Publication Date

2017-04-17

Availability

Open access

Embargo Period

2017-04-17

Degree Type

Dissertation

Degree Name

Doctor of Philosophy (PHD)

Department

Chemistry (Arts and Sciences)

Date of Defense

2017-04-06

First Committee Member

Marc R. Knecht

Second Committee Member

James N. Wilson

Third Committee Member

Rajeev Prabhakar

Fourth Committee Member

Kevin M. Collins

Abstract

The rational design of nanomaterials has yielded new technologies that have revolutionized numerous diverse fields. The work detailed herein first describes the application of photocatalytic nanomaterials towards the environmental remediation of harmful toxins. Specifically, a low-temperature solution-phase synthetic route for size- controlled Cu2O octahedra particles was developed, and these materials were evaluated as catalysts for the photocatalytic degradation of aromatic organic compounds. Moreover, cubic Cu2O/Pd composite structures were fabricated and demonstrated to be effective photocatalysts for the generation of H2 and the reductive dehalogenation of polychlorinated biphenyls, well-known carcinogens present at many contaminated sites around the world. This photocatalytic approach to environmental remediation exemplifies the adaptation of light-driven technologies and sustainable practices to energy-intensive catalytic systems. In addition, this work also investigates the organic/inorganic interface of peptide-mediated Au nanoparticles as a means to identify rational design principles for materials binding peptide sequences for the advancement of stimuli-responsive bionanoassemblies. Factors inherent to peptide sequences that can promote strong materials-binding affinity and/or effective nanoparticle stabilization capability were identified in order to progress biomimetic technologies. These findings were elucidated using a combinational approach of peptide binding experiments to Au in partnership with molecular dynamics simulations. Overall, this work demonstrates the growing applications of nanomaterials in remediation technologies and aids in the understanding of the origins of peptide material affinity and nanoparticle stabilization.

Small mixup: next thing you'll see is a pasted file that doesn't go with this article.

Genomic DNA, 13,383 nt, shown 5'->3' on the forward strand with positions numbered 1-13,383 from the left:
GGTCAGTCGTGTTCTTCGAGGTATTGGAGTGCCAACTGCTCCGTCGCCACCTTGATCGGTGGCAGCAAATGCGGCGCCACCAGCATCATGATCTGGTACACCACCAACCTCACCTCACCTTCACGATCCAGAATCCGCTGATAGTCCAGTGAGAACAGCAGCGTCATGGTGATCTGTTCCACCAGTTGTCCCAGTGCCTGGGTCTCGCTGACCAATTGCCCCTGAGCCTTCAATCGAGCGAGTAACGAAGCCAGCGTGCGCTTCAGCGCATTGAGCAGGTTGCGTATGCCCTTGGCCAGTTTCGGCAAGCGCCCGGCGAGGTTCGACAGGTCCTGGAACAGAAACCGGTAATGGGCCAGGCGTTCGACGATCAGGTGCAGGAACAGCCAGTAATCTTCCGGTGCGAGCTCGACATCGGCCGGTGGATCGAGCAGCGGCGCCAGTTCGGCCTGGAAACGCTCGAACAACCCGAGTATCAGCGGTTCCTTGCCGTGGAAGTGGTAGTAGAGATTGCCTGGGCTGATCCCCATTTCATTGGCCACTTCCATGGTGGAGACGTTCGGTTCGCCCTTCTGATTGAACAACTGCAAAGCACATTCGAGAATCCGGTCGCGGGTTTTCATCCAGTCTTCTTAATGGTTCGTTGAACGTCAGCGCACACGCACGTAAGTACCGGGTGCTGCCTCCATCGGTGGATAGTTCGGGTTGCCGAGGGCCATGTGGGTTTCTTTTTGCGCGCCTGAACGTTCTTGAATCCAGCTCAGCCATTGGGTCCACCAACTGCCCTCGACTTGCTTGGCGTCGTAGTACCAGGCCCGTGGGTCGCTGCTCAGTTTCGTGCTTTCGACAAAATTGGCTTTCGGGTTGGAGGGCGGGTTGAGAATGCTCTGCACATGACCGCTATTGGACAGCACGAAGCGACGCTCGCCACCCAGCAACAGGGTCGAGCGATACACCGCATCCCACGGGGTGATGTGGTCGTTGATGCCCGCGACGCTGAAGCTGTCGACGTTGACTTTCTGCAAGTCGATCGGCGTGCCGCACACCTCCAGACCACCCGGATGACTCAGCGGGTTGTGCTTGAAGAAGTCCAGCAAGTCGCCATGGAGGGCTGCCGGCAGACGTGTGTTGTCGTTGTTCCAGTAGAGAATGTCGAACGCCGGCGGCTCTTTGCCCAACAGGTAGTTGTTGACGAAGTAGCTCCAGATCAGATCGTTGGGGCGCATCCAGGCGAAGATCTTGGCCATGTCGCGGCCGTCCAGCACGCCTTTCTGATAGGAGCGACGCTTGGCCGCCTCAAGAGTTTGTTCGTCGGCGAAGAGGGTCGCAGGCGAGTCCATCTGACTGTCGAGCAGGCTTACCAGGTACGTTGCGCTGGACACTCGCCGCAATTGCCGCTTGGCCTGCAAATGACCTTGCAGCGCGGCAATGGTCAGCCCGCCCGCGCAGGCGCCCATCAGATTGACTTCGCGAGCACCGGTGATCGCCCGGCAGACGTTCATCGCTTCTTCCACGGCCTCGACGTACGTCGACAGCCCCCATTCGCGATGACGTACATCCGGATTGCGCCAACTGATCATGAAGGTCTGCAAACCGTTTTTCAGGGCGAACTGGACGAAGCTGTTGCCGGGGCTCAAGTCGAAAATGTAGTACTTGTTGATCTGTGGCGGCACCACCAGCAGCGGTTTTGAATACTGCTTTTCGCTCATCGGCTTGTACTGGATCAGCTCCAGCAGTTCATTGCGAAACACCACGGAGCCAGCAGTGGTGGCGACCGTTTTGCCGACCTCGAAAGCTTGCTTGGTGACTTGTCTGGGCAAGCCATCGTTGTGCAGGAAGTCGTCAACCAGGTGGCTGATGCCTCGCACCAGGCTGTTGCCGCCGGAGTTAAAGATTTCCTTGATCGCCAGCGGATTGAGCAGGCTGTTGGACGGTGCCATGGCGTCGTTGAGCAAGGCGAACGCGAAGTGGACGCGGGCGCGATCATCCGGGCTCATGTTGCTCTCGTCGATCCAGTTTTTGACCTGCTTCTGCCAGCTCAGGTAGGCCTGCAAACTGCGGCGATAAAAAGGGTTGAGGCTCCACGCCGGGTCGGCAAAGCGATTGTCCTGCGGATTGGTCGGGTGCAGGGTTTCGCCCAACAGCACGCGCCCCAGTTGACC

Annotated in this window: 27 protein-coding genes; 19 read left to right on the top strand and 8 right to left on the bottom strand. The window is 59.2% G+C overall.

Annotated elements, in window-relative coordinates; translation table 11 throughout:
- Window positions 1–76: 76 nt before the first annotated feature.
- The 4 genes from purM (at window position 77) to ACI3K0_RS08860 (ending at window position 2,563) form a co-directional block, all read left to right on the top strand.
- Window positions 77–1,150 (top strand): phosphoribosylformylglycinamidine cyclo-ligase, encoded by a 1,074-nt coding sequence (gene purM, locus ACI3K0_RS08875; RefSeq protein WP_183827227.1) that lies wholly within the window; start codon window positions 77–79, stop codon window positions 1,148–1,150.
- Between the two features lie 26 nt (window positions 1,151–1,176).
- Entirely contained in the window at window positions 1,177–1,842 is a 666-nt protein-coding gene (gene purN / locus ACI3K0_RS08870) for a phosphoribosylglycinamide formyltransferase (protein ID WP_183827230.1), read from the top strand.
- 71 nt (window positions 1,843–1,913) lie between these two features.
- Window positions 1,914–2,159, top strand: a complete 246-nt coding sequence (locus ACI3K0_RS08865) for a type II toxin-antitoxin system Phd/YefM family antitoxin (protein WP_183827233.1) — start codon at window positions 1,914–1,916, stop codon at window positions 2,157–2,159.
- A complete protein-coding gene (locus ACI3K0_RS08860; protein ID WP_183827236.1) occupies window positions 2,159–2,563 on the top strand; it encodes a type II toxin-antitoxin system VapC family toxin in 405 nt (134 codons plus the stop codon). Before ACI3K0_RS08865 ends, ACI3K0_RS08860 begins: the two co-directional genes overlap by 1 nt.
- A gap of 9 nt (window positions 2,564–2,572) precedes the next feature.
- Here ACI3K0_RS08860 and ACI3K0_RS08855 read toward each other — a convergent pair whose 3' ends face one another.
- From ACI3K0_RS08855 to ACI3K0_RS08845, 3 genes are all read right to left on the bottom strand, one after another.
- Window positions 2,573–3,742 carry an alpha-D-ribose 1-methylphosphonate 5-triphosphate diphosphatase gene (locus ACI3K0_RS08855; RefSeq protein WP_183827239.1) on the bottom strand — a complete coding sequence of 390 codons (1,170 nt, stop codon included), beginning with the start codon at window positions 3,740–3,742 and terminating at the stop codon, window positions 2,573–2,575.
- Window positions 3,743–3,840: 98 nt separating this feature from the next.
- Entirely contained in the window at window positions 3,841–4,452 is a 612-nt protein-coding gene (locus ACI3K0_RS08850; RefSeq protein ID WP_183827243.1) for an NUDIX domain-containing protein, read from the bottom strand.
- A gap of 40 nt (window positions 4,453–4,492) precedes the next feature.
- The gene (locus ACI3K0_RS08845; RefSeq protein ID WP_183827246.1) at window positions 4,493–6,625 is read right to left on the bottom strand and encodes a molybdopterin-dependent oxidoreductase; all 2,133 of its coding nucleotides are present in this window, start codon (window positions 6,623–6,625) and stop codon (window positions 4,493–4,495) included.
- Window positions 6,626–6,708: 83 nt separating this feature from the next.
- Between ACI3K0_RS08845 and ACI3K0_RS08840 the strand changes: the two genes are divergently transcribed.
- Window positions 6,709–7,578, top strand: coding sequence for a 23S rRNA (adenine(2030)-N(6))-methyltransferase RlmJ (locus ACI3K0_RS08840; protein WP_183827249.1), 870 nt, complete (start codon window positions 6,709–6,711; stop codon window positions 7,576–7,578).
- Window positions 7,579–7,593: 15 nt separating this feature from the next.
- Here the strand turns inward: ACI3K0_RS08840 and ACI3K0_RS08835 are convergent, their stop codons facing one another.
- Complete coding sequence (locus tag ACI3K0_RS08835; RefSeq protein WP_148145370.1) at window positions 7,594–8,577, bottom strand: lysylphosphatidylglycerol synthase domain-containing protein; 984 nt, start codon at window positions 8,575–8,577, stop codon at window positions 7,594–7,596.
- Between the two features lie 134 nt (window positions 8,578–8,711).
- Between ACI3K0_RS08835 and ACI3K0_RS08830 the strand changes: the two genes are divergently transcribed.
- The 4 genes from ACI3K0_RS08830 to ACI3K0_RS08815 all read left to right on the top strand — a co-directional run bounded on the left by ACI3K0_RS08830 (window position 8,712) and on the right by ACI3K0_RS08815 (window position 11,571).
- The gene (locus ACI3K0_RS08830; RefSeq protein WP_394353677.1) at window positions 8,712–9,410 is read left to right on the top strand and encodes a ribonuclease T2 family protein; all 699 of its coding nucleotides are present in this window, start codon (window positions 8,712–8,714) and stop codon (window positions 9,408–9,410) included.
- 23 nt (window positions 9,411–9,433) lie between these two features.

Keywords

Cu2O; photodegradation; tandem catalysis; polychlorinated biphenyls; reductive dehalogenation; bionanocombinatorics; peptides; Au nanoparticles; binding affinity; binding thermodynamics

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